Golden Eagle                 0              0              0
American Kestrel             9             11             11
Merlin                       5              5              5
Peregrine Falcon             0              1              1
Unknown Accipiter            0              0              0
Unknown Buteo                0              0              0
Unknown Falcon               0              0              0
Unknown Eagle                0              0              0
Unknown Raptor               2              2              2

Total:                     191            279            279

Observation start time: 08:30:00 
Observation end   time: 17:00:00 
Total observation time: 8.5 hours

Official Counter:        Bill Banks, Scott Kruitbosch, Tom Murray

Observers:        Bill Banks, Charlie Barnard, Dave Zawisha, Frank Mantlik,
                  Ron Pelletier, Tom Murray

Approximately 15 park visitors or volunteers stopped by to chat or inquire
what we were doing. Otherwise it was pro observers only.

A cold front featuring waves of heavy rain moved offshore overnight with
the remnants still pushing through New England this morning. Cloud cover
persisted through the morning only to be replaced by additional clouds as
the low tried to unsuccessfully develop precipitation back to the W. Drier
air moved in on a weak high during the afternoon, giving us some fair
weather clouds. The wind was strongest from the departing low, though
mostly only 4-7MPH with an occasional 8-12MPH burst, all from the NE. The
high shifted the wind to the N and slightly NW before the count ended.
Temperatures beat expected highs as we neared 80 with still sticky air. Low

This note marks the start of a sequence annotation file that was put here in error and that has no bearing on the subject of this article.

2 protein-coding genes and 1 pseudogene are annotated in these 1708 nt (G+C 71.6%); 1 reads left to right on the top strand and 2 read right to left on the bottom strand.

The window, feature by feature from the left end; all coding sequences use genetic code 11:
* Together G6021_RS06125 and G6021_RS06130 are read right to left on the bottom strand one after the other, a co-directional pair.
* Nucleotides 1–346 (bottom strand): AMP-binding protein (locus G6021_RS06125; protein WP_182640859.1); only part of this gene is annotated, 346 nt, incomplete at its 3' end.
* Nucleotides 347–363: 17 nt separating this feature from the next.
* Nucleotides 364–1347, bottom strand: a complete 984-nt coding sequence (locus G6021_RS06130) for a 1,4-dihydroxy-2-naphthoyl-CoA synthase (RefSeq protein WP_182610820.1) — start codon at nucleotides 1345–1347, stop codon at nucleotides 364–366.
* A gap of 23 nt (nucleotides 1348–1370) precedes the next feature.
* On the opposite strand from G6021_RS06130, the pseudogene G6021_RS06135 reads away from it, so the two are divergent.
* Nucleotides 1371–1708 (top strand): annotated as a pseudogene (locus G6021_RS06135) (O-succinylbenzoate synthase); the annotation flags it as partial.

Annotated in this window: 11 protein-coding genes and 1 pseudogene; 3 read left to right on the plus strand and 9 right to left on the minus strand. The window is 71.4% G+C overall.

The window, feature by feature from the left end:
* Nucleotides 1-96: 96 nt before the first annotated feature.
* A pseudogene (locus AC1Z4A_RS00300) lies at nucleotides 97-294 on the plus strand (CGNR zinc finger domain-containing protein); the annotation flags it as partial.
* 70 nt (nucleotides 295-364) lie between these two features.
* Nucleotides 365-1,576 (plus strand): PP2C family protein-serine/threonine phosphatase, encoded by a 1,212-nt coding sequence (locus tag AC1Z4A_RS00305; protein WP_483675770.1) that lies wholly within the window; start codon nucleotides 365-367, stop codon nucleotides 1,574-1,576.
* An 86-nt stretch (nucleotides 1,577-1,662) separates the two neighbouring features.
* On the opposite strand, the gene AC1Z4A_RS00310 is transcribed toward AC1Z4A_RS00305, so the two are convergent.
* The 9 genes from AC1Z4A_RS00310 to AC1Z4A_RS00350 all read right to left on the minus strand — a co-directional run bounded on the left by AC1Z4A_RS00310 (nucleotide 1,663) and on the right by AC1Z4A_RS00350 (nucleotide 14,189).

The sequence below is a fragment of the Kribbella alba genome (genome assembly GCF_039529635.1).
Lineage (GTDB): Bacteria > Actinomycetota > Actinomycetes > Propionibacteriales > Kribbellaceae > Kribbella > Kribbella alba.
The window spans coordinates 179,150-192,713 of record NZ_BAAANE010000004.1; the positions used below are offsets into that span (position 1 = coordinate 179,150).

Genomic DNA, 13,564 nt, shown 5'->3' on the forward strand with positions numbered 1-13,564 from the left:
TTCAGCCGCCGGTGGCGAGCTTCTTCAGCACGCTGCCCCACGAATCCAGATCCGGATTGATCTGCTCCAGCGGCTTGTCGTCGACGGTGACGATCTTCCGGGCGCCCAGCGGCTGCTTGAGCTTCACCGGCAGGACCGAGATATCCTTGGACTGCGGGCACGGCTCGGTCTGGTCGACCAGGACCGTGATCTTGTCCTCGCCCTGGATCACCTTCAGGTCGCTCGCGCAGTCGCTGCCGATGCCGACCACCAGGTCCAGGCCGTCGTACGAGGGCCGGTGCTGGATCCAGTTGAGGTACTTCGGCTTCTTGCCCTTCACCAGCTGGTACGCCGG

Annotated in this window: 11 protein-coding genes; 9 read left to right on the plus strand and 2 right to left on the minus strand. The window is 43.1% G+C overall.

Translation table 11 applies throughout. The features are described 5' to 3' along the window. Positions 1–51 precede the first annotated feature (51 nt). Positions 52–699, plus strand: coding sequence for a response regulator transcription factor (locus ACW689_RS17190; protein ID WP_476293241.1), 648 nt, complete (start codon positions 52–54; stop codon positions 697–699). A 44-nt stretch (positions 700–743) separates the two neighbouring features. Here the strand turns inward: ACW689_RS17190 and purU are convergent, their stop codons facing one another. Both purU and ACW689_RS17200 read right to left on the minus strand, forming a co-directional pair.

levels were turbulent and faster early in the morning, possibly being why
we peaked in flight then.

Raptor Observations:
We set our all-time OSPR daily record at 107 breaking the previous high of
67 on 09/16/12. We would have broken it last Friday, 09/04/15, when we had
61 in only 3.5 hours but lacked coverage. All 8 BWHA were single birds. We
had a variety of tracks but the most common one was probably nearly due W.
They were at the limit of binocular range once the thermals came up, and we
likely still missed some despite the clouds. There was no perceptible drop
down period. The lunchtime lull was severe. We had several local RTHA,
TUVU, OSPR, PEFA, and BAEA, plus at least 21 BLVU. The counted migrant TUVU
were a group choice based on their height, track, wings and lack of

Non-raptor Observations:
Southbound migrants included:
American Black Duck  2
Chimney Swift  81
Ruby-throated Hummingbird  7
Tree Swallow  69
Barn Swallow  10
Cedar Waxwing  25

Migrants in the park included:
None because the front was still pushing through overnight. Tomorrow will
be a very different story.

Light and variable somewhat N winds should shift more S or SE. It may be
decent early but probably will be slower overall.
Report submitted by Scott Kruitbosch (skruitbosch@rtpi.org)
Boothe Memorial Park information may be found at:

Perhaps next week will bring us thousands of Broad-winged Hawks and hundreds of other awesome birds of prey as great flight conditions are likely in the next few days. We will be watching the weather and the skies all to continue our work, and Roger Tory Peterson’s passion, in monitoring and protecting our birds while educating the public on why they should, too.

Scott Kruitbosch
Conservation & Outreach Coordinator